The Philadelphia Eagles made a splash in Thursday’s NFL Draft, sending the 18th and 101st picks to the Tennessee Titans for wideout A.J. Brown.
“This wasn’t my fault,” Brown said to ESPN’s Turron Davenport. “I wanted to stay, but the deal they offered was a low offer.”
The disgruntled star faced an uncertain situation in Tennessee amidst contract disputes, prompting the NFC East representatives to extend the trade offer. Phili then quickly agreed to a four-year, $100m deal with $57m guaranteed, locking him up as current number-one DeVonta Smith’s partner on the flanks.
Fallout from the A.J. Brown trade
24-year-old Brown was entering the final year of his rookie deal and had been scheduled to make just under $4m this season; he amassed 2,995 yards and 24 touchdowns during his first three professional seasons, helping lead the Titans to the 2019 AFC championship game, and last season, a regular-season title.
Tennessee attempted to quell rumors that Brown could be on his way out, only to ultimately send him to the City of Brotherly Love on draft night and select Arkansas receiver Treylon Burks with the compensatory 18th pick.
“At the end of the day, we have to make— I have to make— the hard decisions,” Titans general manager Jon Robinson said. “Certainly, the finances impact the decisions and trying to get value when we can. And that’s the decision we made today.”
Brown was the perfect complement to MVP candidate and former teammate Derrick Henry, offering physicality outside the numbers that was especially prevalent in the red zone. In the four games that Brown did not feature in last season, quarterback Ryan Tannehill averaged a pedestrian 183.8 yards, half a touchdown, and half an interception.
The future of the Eagles
Brown is expected to take over as the main X receiver in Phili’s offense, kicking Smith to the other side or occasionally the slot. Because he is so tall and strong, he will be able to make contested catches that many players on the Eagles could not.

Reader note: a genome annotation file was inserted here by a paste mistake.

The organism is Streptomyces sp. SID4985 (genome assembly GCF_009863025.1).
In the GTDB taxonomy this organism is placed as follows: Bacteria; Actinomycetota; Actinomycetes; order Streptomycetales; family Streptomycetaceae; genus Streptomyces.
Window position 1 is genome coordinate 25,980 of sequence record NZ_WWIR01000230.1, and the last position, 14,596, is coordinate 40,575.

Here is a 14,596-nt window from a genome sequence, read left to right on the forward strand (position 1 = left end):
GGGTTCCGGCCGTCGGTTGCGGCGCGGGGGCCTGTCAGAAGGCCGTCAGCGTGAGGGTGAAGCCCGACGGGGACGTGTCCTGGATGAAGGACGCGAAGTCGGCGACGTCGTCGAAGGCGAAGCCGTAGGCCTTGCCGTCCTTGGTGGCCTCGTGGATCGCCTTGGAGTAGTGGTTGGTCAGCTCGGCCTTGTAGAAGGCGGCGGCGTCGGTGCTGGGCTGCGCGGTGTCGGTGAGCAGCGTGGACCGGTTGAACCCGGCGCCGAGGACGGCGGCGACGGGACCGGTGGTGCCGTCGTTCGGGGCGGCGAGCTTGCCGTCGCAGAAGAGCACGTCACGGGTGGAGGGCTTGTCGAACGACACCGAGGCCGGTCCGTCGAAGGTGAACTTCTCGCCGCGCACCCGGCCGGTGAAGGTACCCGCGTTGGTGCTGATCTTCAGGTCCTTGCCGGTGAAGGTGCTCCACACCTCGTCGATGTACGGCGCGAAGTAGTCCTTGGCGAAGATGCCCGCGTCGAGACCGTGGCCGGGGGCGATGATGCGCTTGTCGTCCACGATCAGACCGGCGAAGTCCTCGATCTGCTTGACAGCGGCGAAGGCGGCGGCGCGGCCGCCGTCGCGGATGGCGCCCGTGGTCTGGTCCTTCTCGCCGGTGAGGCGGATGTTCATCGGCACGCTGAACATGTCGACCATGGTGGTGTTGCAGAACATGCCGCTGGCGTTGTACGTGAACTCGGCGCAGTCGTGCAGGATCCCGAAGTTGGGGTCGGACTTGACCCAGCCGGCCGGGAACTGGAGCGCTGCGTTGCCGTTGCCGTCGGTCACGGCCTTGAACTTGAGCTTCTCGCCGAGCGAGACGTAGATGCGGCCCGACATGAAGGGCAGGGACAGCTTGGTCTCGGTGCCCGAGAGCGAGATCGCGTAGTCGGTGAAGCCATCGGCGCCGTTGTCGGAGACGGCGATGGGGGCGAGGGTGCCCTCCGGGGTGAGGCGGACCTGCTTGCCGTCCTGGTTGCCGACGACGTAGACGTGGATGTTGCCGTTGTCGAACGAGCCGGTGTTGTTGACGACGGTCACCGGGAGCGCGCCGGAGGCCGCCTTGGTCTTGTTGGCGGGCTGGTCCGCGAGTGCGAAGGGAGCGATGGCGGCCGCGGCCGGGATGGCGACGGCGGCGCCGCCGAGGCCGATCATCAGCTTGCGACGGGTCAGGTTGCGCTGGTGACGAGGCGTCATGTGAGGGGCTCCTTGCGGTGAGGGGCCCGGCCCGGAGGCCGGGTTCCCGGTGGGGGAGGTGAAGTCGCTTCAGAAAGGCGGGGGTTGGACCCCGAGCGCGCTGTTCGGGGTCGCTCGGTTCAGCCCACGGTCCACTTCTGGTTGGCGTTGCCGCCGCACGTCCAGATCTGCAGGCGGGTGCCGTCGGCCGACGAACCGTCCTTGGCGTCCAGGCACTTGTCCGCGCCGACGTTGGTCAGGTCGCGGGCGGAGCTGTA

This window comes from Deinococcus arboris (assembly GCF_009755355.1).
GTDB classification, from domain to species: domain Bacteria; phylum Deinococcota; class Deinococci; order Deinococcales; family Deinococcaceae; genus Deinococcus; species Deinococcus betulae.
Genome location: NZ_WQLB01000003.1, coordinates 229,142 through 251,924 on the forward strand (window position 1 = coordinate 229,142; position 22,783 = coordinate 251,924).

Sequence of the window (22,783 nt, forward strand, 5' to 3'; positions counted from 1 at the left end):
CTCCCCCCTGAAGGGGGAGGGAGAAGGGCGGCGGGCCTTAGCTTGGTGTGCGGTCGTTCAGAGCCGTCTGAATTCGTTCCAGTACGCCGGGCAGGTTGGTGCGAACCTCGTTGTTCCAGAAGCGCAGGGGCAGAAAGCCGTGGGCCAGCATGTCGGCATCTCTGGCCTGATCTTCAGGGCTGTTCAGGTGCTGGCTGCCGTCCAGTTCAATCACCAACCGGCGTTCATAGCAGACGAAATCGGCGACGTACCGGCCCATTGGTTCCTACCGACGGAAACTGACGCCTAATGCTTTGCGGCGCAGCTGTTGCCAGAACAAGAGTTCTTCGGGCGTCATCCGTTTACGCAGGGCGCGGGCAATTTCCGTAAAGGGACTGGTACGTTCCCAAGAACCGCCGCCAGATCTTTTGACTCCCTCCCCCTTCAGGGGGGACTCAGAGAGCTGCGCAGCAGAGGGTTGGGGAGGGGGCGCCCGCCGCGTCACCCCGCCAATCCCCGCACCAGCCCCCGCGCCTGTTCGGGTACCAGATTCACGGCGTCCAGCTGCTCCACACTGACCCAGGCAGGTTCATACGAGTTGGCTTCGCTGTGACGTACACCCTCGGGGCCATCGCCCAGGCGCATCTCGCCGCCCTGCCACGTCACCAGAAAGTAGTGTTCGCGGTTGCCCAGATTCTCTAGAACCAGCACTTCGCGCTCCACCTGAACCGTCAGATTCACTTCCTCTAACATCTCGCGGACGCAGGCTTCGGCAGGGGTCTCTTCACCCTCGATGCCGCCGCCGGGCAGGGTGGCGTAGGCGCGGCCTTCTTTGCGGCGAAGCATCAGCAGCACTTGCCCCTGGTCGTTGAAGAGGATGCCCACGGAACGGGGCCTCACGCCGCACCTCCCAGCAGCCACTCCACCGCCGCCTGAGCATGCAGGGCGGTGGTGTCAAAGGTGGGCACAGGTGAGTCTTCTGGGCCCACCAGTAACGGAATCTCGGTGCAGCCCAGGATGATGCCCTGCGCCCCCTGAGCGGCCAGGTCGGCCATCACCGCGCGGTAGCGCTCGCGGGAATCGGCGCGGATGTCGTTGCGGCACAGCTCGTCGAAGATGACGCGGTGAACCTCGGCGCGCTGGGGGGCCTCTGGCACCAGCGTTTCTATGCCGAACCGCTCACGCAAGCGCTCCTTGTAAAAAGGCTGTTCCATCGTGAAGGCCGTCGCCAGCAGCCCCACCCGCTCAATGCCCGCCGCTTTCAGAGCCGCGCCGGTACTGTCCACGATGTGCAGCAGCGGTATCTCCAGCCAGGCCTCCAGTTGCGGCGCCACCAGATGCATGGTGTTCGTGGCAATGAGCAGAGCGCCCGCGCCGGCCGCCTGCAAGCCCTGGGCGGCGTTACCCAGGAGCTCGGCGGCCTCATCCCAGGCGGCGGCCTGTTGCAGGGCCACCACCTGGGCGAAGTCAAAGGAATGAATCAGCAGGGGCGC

The trade also officially starts the clock on quarterback Jalen Hurts, who has failed to convince in his first two seasons as a pro. With two first-round investments and a proven elite commodity, the pressure is on Hurts to prove that he can carry a franchise or face a future on the bench.
The season is still months away, but Eagles coach Nick Sirianni is already pumped to see Brown in the green and white.
“We’re really excited to have [Brown] on this team,” Sirianni said. “He’s a strong man, he’s quick for a big guy and he catches everything. There is no projection. You’ve seen him do it in the NFL for three years now.’”
The trade was the Eagles’ second of the night— the first was a deal they made with the Houston Texans, which saw them recoup the 13th selection for picks 15, 124, 162, and 166. Philadelphia then turned around and spent their new pick on Georgia defensive tackle Jordan Davis, a 6-foot-6, 340-pound rock that was the heart of the Bulldogs’ national championship-winning defense.
Davis is a freak of nature; not only did he anchor one of the best collegiate defenses of all time, but his 4.78-second 40-yard dash was the fastest ever recorded for a player above 325 pounds. He finished 2021 with 32 total tackles and two sacks while being used mostly as a two-down, run-stuffing player.
Most sportsbooks had the Eagles at +4500 odds to win the upcoming Super Bowl, a figure which has shifted to +3500 since last night’s trades. FanDuel has Phili as having the second-best odds to win the NFC East at +240, trailing the Dallas Cowboys at +105.
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